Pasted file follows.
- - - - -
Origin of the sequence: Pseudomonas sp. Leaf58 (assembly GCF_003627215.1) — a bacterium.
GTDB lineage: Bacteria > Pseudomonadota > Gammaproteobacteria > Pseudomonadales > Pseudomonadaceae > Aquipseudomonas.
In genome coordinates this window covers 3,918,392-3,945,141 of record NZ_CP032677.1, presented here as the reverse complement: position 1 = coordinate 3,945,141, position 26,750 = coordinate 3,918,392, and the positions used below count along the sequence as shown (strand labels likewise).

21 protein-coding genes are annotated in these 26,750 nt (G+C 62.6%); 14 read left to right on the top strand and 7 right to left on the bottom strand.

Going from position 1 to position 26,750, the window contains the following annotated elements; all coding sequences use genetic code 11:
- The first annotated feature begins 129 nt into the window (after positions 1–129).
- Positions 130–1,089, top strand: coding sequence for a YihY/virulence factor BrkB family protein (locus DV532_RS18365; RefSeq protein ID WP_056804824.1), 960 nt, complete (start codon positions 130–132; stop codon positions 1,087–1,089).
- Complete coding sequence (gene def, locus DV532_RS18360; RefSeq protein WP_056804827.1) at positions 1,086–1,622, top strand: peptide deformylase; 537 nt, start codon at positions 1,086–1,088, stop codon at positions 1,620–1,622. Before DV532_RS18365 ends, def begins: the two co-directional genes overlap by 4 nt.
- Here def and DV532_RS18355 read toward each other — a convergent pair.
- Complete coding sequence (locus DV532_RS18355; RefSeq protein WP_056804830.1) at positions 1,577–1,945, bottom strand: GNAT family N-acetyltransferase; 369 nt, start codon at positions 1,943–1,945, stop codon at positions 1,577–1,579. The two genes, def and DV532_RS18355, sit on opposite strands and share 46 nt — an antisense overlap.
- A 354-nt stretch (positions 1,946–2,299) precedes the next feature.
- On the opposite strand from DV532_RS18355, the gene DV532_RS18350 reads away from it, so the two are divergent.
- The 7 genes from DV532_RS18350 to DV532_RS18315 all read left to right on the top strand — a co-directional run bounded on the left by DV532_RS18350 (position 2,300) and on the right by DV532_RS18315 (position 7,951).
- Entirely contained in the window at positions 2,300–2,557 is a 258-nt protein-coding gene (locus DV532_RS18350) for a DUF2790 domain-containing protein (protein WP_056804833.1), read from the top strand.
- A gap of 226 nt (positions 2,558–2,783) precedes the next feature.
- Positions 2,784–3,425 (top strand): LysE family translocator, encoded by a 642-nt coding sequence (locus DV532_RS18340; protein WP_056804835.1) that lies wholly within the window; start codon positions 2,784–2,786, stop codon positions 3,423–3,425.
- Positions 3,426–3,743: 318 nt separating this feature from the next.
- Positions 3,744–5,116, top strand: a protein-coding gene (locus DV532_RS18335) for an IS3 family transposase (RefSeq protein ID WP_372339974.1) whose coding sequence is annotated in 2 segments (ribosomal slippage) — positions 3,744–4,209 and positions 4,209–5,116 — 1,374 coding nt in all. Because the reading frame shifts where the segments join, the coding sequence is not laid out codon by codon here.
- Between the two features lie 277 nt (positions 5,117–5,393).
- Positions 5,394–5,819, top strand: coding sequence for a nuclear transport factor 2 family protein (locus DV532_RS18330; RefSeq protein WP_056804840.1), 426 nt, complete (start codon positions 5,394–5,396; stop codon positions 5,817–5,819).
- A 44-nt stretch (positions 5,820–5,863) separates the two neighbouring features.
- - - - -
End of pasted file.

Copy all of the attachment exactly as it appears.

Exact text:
Origin of the sequence: Pseudomonas sp. Leaf58 (assembly GCF_003627215.1) — a bacterium.
GTDB lineage: Bacteria > Pseudomonadota > Gammaproteobacteria > Pseudomonadales > Pseudomonadaceae > Aquipseudomonas.
In genome coordinates this window covers 3,918,392-3,945,141 of record NZ_CP032677.1, presented here as the reverse complement: position 1 = coordinate 3,945,141, position 26,750 = coordinate 3,918,392, and the positions used below count along the sequence as shown (strand labels likewise).

21 protein-coding genes are annotated in these 26,750 nt (G+C 62.6%); 14 read left to right on the top strand and 7 right to left on the bottom strand.

Going from position 1 to position 26,750, the window contains the following annotated elements; all coding sequences use genetic code 11:
- The first annotated feature begins 129 nt into the window (after positions 1–129).
- Positions 130–1,089, top strand: coding sequence for a YihY/virulence factor BrkB family protein (locus DV532_RS18365; RefSeq protein ID WP_056804824.1), 960 nt, complete (start codon positions 130–132; stop codon positions 1,087–1,089).
- Complete coding sequence (gene def, locus DV532_RS18360; RefSeq protein WP_056804827.1) at positions 1,086–1,622, top strand: peptide deformylase; 537 nt, start codon at positions 1,086–1,088, stop codon at positions 1,620–1,622. Before DV532_RS18365 ends, def begins: the two co-directional genes overlap by 4 nt.
- Here def and DV532_RS18355 read toward each other — a convergent pair.
- Complete coding sequence (locus DV532_RS18355; RefSeq protein WP_056804830.1) at positions 1,577–1,945, bottom strand: GNAT family N-acetyltransferase; 369 nt, start codon at positions 1,943–1,945, stop codon at positions 1,577–1,579. The two genes, def and DV532_RS18355, sit on opposite strands and share 46 nt — an antisense overlap.
- A 354-nt stretch (positions 1,946–2,299) precedes the next feature.
- On the opposite strand from DV532_RS18355, the gene DV532_RS18350 reads away from it, so the two are divergent.
- The 7 genes from DV532_RS18350 to DV532_RS18315 all read left to right on the top strand — a co-directional run bounded on the left by DV532_RS18350 (position 2,300) and on the right by DV532_RS18315 (position 7,951).
- Entirely contained in the window at positions 2,300–2,557 is a 258-nt protein-coding gene (locus DV532_RS18350) for a DUF2790 domain-containing protein (protein WP_056804833.1), read from the top strand.
- A gap of 226 nt (positions 2,558–2,783) precedes the next feature.
- Positions 2,784–3,425 (top strand): LysE family translocator, encoded by a 642-nt coding sequence (locus DV532_RS18340; protein WP_056804835.1) that lies wholly within the window; start codon positions 2,784–2,786, stop codon positions 3,423–3,425.
- Positions 3,426–3,743: 318 nt separating this feature from the next.
- Positions 3,744–5,116, top strand: a protein-coding gene (locus DV532_RS18335) for an IS3 family transposase (RefSeq protein ID WP_372339974.1) whose coding sequence is annotated in 2 segments (ribosomal slippage) — positions 3,744–4,209 and positions 4,209–5,116 — 1,374 coding nt in all. Because the reading frame shifts where the segments join, the coding sequence is not laid out codon by codon here.
- Between the two features lie 277 nt (positions 5,117–5,393).
- Positions 5,394–5,819, top strand: coding sequence for a nuclear transport factor 2 family protein (locus DV532_RS18330; RefSeq protein WP_056804840.1), 426 nt, complete (start codon positions 5,394–5,396; stop codon positions 5,817–5,819).
- A 44-nt stretch (positions 5,820–5,863) separates the two neighbouring features.